This knife may look futuristic, but its funky design is entirely practical. The beveled lines on the blade will help food from sticking to the blade whilst slicing.

The blade is full tang into the handle, which is made from carbon fiber and G10 (a fiberglass laminate). As a result, it’s super lightweight and very easy to handle and control.

This is why Dalstong is making such a strong impact, being a new company means it doesn’t need to bother about traditional and can think outside the box, using new materials and designs to make incredible knives that are very practical.

This is just a superb option if you’re looking for a high carbon chef’s knife, and it costs less than many high-quality classic western chef’s knives, like those made by Wüsthof and J.A. Henckels, which have been omitted from this list because their carbon content is not 1%.

Zelite Infinity Chef’s Knife 8 Inch

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Zelite Infinity 8 Inch Review Table

Country of manufactureChina
Steel typeAUS-10 (High-quality Japanese steel)
Carbon content1%
Rockwell hardnessHRC 61
Factory edge12 degrees (double bevel)
Handle materialG10 (fiberglass laminate)
ProsIncredible materials for a relatively low price

Like Dalstrong, Zelite are an American company. Family-owned they too are relatively new to the knife world, but what they offer are unique knives using quality materials.

Zelite, like many American knife manufacturers, keep their cost of manufacture low, whilst still maintaining high quality, by using great materials but outsourcing the assembly to China.

Now I know some knife enthusiasts may be put off by hearing the words ‘Made in China’, but often those words come labeled on a knife that has also been put together using poor quality materials.

That’s not the case with Zelite, the materials used are fantastic, and ultimately the saving is passed onto the customer.

If the same knife, using the same materials, was produced in Japan instead of China, it would cost 70 – 80% more than it does, no question.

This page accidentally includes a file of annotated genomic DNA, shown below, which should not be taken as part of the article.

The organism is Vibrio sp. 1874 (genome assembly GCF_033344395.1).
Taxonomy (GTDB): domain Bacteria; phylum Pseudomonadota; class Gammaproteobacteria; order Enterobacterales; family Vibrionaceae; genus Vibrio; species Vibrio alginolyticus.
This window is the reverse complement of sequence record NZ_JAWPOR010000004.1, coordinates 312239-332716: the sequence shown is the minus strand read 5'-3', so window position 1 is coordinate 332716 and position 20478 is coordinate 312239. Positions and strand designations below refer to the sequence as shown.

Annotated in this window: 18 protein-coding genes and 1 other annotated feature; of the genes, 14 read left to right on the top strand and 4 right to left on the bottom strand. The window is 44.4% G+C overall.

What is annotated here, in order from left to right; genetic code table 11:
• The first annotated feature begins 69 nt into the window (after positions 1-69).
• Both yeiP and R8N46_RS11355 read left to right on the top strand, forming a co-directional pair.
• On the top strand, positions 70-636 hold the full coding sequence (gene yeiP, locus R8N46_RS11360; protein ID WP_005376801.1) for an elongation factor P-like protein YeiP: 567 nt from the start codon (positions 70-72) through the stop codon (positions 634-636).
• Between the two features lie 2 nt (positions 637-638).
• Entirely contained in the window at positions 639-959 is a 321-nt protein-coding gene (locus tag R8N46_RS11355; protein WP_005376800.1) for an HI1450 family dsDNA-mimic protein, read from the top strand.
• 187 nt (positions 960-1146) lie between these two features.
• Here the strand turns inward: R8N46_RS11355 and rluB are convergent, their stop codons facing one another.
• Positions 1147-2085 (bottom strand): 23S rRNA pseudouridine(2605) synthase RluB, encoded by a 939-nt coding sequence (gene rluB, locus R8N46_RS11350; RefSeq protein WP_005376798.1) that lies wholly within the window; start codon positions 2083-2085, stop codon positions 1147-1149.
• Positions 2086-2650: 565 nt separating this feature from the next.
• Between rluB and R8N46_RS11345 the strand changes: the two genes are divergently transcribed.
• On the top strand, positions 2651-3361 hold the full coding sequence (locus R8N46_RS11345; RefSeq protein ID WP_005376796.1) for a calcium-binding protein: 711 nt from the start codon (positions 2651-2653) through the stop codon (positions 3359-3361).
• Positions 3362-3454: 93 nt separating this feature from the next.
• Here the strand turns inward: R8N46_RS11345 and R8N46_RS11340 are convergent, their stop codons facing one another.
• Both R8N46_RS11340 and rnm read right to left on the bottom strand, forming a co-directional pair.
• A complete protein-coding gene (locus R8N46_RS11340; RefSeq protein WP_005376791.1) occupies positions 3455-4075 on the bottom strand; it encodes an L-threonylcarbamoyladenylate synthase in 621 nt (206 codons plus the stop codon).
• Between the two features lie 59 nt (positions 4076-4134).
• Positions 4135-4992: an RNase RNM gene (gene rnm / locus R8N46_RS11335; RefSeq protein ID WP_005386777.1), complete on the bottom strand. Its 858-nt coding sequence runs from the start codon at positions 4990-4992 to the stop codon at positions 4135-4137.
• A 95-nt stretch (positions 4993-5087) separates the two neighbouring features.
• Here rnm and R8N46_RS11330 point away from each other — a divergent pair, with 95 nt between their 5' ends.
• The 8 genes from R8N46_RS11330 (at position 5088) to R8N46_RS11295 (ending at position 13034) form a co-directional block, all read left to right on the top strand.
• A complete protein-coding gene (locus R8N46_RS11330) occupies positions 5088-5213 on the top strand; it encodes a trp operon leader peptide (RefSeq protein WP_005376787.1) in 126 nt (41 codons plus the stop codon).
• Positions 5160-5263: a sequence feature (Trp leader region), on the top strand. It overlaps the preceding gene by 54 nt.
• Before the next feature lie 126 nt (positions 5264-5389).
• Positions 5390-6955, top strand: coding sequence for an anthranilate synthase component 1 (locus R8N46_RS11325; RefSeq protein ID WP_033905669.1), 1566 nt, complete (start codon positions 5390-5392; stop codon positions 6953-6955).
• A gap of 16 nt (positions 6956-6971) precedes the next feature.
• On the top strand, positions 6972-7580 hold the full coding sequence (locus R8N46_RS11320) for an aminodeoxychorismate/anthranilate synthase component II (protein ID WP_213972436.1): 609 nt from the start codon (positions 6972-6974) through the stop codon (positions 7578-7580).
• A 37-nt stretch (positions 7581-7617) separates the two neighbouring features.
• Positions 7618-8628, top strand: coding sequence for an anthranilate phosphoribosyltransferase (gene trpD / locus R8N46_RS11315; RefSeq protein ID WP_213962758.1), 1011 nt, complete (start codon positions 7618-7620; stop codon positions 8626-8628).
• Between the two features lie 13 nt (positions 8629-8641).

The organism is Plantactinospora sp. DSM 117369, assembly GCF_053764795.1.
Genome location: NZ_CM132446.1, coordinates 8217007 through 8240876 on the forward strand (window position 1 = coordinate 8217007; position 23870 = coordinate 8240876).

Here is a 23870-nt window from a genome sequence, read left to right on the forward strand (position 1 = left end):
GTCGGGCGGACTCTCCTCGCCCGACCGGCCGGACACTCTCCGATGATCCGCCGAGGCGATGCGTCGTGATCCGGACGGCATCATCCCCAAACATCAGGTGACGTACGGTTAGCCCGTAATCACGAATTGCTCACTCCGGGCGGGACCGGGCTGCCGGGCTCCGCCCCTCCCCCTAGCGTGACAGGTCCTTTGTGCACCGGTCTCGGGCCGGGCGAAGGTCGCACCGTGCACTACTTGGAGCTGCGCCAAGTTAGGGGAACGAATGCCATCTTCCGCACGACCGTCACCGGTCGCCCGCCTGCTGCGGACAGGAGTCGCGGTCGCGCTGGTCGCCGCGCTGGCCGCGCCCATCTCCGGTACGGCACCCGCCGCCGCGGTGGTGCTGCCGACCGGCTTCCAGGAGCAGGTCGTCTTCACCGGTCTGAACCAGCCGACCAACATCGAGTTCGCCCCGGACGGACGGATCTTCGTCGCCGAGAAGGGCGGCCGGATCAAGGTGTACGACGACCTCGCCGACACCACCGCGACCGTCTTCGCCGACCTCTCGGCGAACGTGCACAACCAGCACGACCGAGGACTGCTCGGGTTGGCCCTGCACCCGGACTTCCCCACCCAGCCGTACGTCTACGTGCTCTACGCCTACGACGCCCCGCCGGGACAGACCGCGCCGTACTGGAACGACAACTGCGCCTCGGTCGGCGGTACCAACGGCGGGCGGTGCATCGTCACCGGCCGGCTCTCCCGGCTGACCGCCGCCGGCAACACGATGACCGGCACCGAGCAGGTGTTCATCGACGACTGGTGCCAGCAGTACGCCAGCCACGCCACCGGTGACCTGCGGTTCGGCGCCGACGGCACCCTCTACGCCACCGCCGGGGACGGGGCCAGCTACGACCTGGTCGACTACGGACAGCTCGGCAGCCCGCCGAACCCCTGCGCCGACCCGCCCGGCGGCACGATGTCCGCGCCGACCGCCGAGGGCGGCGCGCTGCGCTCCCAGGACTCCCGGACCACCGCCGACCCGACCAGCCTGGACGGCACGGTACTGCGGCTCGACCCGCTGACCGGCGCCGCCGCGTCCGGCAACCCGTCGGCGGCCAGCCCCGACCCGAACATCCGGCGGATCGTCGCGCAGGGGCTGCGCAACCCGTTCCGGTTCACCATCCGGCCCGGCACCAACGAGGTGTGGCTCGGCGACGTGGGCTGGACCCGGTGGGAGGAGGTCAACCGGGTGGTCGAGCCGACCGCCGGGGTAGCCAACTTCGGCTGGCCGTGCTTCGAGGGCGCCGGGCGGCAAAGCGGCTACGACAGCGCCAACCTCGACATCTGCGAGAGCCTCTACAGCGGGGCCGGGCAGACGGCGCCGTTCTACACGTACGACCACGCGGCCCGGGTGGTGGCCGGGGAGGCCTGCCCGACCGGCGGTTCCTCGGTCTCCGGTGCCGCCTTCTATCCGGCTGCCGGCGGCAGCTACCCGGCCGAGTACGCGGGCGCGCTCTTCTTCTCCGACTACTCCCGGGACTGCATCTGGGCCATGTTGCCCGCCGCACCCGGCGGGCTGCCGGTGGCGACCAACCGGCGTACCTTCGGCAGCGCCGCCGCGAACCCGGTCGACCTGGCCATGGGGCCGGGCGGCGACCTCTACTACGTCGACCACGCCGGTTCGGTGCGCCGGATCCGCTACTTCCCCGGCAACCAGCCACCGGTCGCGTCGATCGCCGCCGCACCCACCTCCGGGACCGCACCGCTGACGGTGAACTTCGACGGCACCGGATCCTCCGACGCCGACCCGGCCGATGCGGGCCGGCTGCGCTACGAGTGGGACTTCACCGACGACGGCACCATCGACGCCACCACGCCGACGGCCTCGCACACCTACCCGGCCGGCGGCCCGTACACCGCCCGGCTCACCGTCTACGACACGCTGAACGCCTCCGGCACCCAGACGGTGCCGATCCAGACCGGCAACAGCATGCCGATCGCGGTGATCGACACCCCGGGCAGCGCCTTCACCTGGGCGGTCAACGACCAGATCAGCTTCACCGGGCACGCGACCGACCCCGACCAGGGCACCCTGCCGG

Talking of the materials, the steel used is a Japanese steel called AUS-10. It’s well renowned as a high-quality steel and has a carbon content of around 1%.

The chromium content is high too, at between 13.0 and 14.5%, which makes this a good quality stainless steel.

The Damascus finish on the blade creates that beautiful and sought after ‘flowing water’ visual and the blade is full tang into the handle.

The handle uses the same G10 material used in part of the Dalstrong knife, it’s a fiberglass laminate and makes for extreme durability and is lightweight.

The handle is ergonomically designed (a specialty of Zelite designs) and is connected to the blade with a half bolster.

This is a great chef’s knife with a high carbon content for a very reasonable price, I’d highly recommend it.

Dalstrong 8 Inch Shogun Chef’s Knife

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Dalstrong Shogun 8 Inch Review Table

Country of manufactureChina
Steel typeAUS-10 (High-quality Japanese steel)
Carbon content1%
Rockwell hardnessHRC 61
Factory edge12 degrees (double bevel)
Handle materialG10 (fiberglass laminate)
ProsIncredible materials for a relatively low price

This is the second Dalstrong knife on the list and this one probably looks like a more typical chef’s knife.

The carbon content of the AUS-10V steel is around 1%. Again, this is high-quality Japanese steel with a good level of chromium to make the blade very resistant to rust and corrosion.

The blade has a beautiful Damascus finish and the curve of the cutting edge is more pronounced than the Quantum Dalstrong, allowing for an even easier rock chopping motion that is commonly used with western shaped chef’s knives.

The blade is full tang into the handle and has a half bolster. The handle is also made from the same G-10 fiberglass laminate material as used in both the Zelite and for part of the Dalstrong Quantum handle.

That makes it super durable and resistant to any temperature it’s likely to experience.

The handle itself is ergonomically designed and the overall shape of this knife is probably the most classic in terms of western chef’s knives from the selection on this list.

It’s a great, high carbon choice for a chef’s knife, using quality Japanese steel, and comes with a useful blade sheath to protect the blade when not in use.